Bread & Wine [Book Review]

Monday, April 15, 2013



I don't even know where to begin my review of Shauna Niequist's latest book, Bread & Wine: A Love Letter To Life Around the Table With Recipes.  There is so much I want to convey to you about the beauty, the authenticity and the absolute need for a book like this. As its tagline states, this book is a "love letter to life around the table with recipes." Like any good love letter, this one sucked me in, to the point where my eyes welled with tears at nearly every chapter, identifying with some truth and my mouth watered with expectation upon reading the delicious-sounding recipes. With every turn of the page, I found my heart crying out, "Yes! This! This is what I so often try to say but fail to articulate! Yes, this! This! This!" In more ways than one, it was as if I, too were a part of Shauna's inner circle of friends, one of her cooking club girls. Though the names and faces and specifics may differ, I too have been blessed with an amazing gift- a community of friends & believers with whom I "do life."

Shauna writes early on in the book about how she always longed for a home that was bustling with life, people coming through the door at all hours, any day; friends clinging glasses, playing music, telling stories and sharing silence.  She writes that she "wanted cars parked all the way down the street, and people who came in without knocking, so familiar with our home that they mixed their own drinks and knew where to put the dishes after drying them." As I read this, my heart swelled to overflowing with gratefulness for our current season of life. We have this right now, and it is something that I, too have long desired. For years, it was my deepest prayer-- that the Lord would bring some really great friends into my life with whom I could just be me.  I had only one real friend like this, Tracy, and she lived hundreds of miles away.  We lived in California at the time I began to pray this prayer, and I remember the anger and frustration that came with the pressure I felt to "keep up appearances" for my husband's job.  You see, he was (and still is) a pastor. There was great pressure on me to perform the role of wife with flawless dedication. I had no one nearby to turn to when I needed to honest and, well... human.  God answered so many of our prayers in a huge way.  After years in California, we were blessed to be able to move to Indiana, closer to family and back to the lifestyle we had missed for so many years. As we were preparing to move, both Sean and I prayed that I would be able to find some good girl friends and really make a connection in our new church and home.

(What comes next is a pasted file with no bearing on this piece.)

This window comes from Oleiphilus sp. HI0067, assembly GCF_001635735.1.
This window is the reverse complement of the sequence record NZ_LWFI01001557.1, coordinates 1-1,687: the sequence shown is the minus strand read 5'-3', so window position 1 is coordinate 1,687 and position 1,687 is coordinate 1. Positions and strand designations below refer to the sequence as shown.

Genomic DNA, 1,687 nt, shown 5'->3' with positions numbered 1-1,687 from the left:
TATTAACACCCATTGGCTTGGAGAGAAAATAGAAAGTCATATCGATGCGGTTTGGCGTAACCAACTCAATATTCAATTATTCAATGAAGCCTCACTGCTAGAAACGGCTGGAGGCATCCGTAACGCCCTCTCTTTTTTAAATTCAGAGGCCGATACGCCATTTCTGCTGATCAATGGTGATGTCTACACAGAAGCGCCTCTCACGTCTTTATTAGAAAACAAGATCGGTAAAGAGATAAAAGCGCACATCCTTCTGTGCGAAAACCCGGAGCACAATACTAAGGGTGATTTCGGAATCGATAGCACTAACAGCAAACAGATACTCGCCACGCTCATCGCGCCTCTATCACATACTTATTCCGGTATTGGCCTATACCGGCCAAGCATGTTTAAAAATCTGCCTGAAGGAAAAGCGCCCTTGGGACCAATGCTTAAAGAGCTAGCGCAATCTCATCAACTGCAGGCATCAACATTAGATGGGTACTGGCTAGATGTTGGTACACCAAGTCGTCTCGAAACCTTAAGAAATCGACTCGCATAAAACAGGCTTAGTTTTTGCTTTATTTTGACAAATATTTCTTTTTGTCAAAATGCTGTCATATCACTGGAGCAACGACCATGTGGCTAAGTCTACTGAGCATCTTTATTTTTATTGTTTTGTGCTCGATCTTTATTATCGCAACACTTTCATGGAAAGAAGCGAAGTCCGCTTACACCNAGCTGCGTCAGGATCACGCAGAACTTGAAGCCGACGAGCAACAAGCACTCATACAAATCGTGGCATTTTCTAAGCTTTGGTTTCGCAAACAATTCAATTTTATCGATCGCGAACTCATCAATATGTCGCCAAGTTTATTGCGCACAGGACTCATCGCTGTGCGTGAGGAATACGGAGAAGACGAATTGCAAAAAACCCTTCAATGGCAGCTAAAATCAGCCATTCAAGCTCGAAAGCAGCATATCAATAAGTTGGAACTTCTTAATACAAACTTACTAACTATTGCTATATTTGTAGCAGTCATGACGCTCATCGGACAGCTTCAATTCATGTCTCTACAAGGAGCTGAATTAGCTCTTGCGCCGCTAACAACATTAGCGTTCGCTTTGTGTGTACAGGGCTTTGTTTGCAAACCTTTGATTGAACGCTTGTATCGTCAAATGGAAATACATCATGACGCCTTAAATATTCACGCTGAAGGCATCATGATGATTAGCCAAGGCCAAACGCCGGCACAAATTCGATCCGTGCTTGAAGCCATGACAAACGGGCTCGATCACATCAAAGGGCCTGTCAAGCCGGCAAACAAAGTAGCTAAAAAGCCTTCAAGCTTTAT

As we grew to know our new home and church family, God began to bring women into my life with whom I was able to develop friendships. It started slowly at first; I was testing the waters. Would they really like me if they knew my quirks? Can I really be myself around them? Afterall, I love Michael Jackson & Aerosmith... but can I tell them that? Would they still be there if they knew they depths of my saddest day? My answer to these questions came quickly, for which I am so thankful. Just a few months after moving, some friends decided we should all try to get together on Tuesday nights. No agenda or schedule or anything that we had to do, just time to hang out. The first Tuesday was fun. We drank wine, painted our nails and some of us brought our latest Pinterest baked good. We got to know each other a little bit more, and decided to do it again the next week. That was over a year and a half ago, and with with exception of a few Tuesday nights when I was sick out of town, Girls Night has been a weekly must. It is an island of sanity in the midst of a crazy, toddler-filled week. We hadn't been meeting together long before February rolled around, Whitney's birth month. The daughter I carried to near-term, all the while knowing she had a chromosomal condition that was incompatible with life. This would be our first year away from California where she was born, and oddly enough, I missed the things from our old home that had reminded me of Whitney. Though I hadn't known this new group of friends long, they began asking me questions about Whitney. They weren't shy, and for this I was grateful. They asked me questions that many of our long-time friends in California never dared to ask. We sat around Caitlin's table as I told them about our Random Acts of Kindness Day, in memory of Whitney and they all eagerly wanted to participate too.  That was when I knew this was the real deal. They saw my brokenness and all that went along with it, and they loved me anyways. Shauna writes, "The table is the life raft, the center point, the home base of who we are together." Her cooking club has soups & breads & bacon wrapped dates. My Girls' Night has Reggae Red wine & strawberry cupcakes & endless manicures. But they both add up to the same thing- the life raft, the home base, the breath of fresh air amidst the stifling heat of life.